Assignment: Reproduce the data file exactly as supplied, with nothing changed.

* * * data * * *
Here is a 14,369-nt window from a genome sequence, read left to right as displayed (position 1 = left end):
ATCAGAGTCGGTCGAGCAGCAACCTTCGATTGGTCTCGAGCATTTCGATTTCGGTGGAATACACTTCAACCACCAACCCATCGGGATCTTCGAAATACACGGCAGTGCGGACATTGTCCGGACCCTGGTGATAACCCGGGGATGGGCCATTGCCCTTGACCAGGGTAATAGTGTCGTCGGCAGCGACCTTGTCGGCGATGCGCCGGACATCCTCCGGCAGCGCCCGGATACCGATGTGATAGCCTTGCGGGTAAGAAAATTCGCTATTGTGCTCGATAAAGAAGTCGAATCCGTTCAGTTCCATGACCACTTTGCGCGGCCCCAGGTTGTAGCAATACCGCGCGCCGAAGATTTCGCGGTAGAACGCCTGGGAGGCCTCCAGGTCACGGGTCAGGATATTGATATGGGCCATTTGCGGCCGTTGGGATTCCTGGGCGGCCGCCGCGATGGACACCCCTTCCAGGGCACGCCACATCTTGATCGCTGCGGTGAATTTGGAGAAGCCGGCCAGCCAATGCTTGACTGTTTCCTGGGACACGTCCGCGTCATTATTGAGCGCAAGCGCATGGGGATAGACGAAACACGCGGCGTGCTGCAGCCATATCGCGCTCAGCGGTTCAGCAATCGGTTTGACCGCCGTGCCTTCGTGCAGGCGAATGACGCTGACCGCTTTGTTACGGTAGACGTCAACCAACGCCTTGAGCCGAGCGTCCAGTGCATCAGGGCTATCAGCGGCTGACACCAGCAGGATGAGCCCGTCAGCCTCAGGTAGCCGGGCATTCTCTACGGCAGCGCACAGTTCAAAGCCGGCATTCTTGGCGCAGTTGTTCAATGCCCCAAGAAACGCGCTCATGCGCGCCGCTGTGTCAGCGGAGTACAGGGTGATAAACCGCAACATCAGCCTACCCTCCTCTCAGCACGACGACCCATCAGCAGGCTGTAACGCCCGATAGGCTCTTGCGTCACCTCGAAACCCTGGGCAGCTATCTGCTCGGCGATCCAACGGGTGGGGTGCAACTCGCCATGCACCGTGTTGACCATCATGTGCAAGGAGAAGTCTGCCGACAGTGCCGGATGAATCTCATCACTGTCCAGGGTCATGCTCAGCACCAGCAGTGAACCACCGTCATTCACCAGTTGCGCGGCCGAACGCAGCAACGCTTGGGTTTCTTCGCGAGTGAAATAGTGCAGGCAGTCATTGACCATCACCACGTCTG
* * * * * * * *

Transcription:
Here is a 14,369-nt window from a genome sequence, read left to right as displayed (position 1 = left end):
ATCAGAGTCGGTCGAGCAGCAACCTTCGATTGGTCTCGAGCATTTCGATTTCGGTGGAATACACTTCAACCACCAACCCATCGGGATCTTCGAAATACACGGCAGTGCGGACATTGTCCGGACCCTGGTGATAACCCGGGGATGGGCCATTGCCCTTGACCAGGGTAATAGTGTCGTCGGCAGCGACCTTGTCGGCGATGCGCCGGACATCCTCCGGCAGCGCCCGGATACCGATGTGATAGCCTTGCGGGTAAGAAAATTCGCTATTGTGCTCGATAAAGAAGTCGAATCCGTTCAGTTCCATGACCACTTTGCGCGGCCCCAGGTTGTAGCAATACCGCGCGCCGAAGATTTCGCGGTAGAACGCCTGGGAGGCCTCCAGGTCACGGGTCAGGATATTGATATGGGCCATTTGCGGCCGTTGGGATTCCTGGGCGGCCGCCGCGATGGACACCCCTTCCAGGGCACGCCACATCTTGATCGCTGCGGTGAATTTGGAGAAGCCGGCCAGCCAATGCTTGACTGTTTCCTGGGACACGTCCGCGTCATTATTGAGCGCAAGCGCATGGGGATAGACGAAACACGCGGCGTGCTGCAGCCATATCGCGCTCAGCGGTTCAGCAATCGGTTTGACCGCCGTGCCTTCGTGCAGGCGAATGACGCTGACCGCTTTGTTACGGTAGACGTCAACCAACGCCTTGAGCCGAGCGTCCAGTGCATCAGGGCTATCAGCGGCTGACACCAGCAGGATGAGCCCGTCAGCCTCAGGTAGCCGGGCATTCTCTACGGCAGCGCACAGTTCAAAGCCGGCATTCTTGGCGCAGTTGTTCAATGCCCCAAGAAACGCGCTCATGCGCGCCGCTGTGTCAGCGGAGTACAGGGTGATAAACCGCAACATCAGCCTACCCTCCTCTCAGCACGACGACCCATCAGCAGGCTGTAACGCCCGATAGGCTCTTGCGTCACCTCGAAACCCTGGGCAGCTATCTGCTCGGCGATCCAACGGGTGGGGTGCAACTCGCCATGCACCGTGTTGACCATCATGTGCAAGGAGAAGTCTGCCGACAGTGCCGGATGAATCTCATCACTGTCCAGGGTCATGCTCAGCACCAGCAGTGAACCACCGTCATTCACCAGTTGCGCGGCCGAACGCAGCAACGCTTGGGTTTCTTCGCGAGTGAAATAGTGCAGGCAGTCATTGACCATCACCACGTCTG